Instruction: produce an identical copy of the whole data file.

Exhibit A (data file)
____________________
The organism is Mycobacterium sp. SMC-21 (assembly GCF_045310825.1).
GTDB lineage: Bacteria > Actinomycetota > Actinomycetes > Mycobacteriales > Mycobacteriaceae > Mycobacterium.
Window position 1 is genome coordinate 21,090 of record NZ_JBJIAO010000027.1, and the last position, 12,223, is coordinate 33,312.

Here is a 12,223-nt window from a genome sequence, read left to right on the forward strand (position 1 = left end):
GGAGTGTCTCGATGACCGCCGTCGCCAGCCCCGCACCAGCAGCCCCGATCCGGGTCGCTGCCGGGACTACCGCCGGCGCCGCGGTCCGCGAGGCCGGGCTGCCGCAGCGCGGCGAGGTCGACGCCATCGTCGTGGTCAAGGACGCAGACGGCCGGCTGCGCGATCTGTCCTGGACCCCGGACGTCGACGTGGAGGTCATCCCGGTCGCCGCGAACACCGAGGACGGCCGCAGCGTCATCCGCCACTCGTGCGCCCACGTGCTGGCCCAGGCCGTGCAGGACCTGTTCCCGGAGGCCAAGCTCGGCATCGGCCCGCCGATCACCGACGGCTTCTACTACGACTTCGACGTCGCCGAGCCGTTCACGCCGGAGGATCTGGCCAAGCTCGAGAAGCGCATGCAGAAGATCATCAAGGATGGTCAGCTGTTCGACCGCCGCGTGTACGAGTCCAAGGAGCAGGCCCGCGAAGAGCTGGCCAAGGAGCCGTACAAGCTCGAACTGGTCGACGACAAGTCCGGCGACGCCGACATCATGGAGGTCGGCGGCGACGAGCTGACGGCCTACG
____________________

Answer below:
The organism is Mycobacterium sp. SMC-21 (assembly GCF_045310825.1).
GTDB lineage: Bacteria > Actinomycetota > Actinomycetes > Mycobacteriales > Mycobacteriaceae > Mycobacterium.
Window position 1 is genome coordinate 21,090 of record NZ_JBJIAO010000027.1, and the last position, 12,223, is coordinate 33,312.

Here is a 12,223-nt window from a genome sequence, read left to right on the forward strand (position 1 = left end):
GGAGTGTCTCGATGACCGCCGTCGCCAGCCCCGCACCAGCAGCCCCGATCCGGGTCGCTGCCGGGACTACCGCCGGCGCCGCGGTCCGCGAGGCCGGGCTGCCGCAGCGCGGCGAGGTCGACGCCATCGTCGTGGTCAAGGACGCAGACGGCCGGCTGCGCGATCTGTCCTGGACCCCGGACGTCGACGTGGAGGTCATCCCGGTCGCCGCGAACACCGAGGACGGCCGCAGCGTCATCCGCCACTCGTGCGCCCACGTGCTGGCCCAGGCCGTGCAGGACCTGTTCCCGGAGGCCAAGCTCGGCATCGGCCCGCCGATCACCGACGGCTTCTACTACGACTTCGACGTCGCCGAGCCGTTCACGCCGGAGGATCTGGCCAAGCTCGAGAAGCGCATGCAGAAGATCATCAAGGATGGTCAGCTGTTCGACCGCCGCGTGTACGAGTCCAAGGAGCAGGCCCGCGAAGAGCTGGCCAAGGAGCCGTACAAGCTCGAACTGGTCGACGACAAGTCCGGCGACGCCGACATCATGGAGGTCGGCGGCGACGAGCTGACGGCCTACG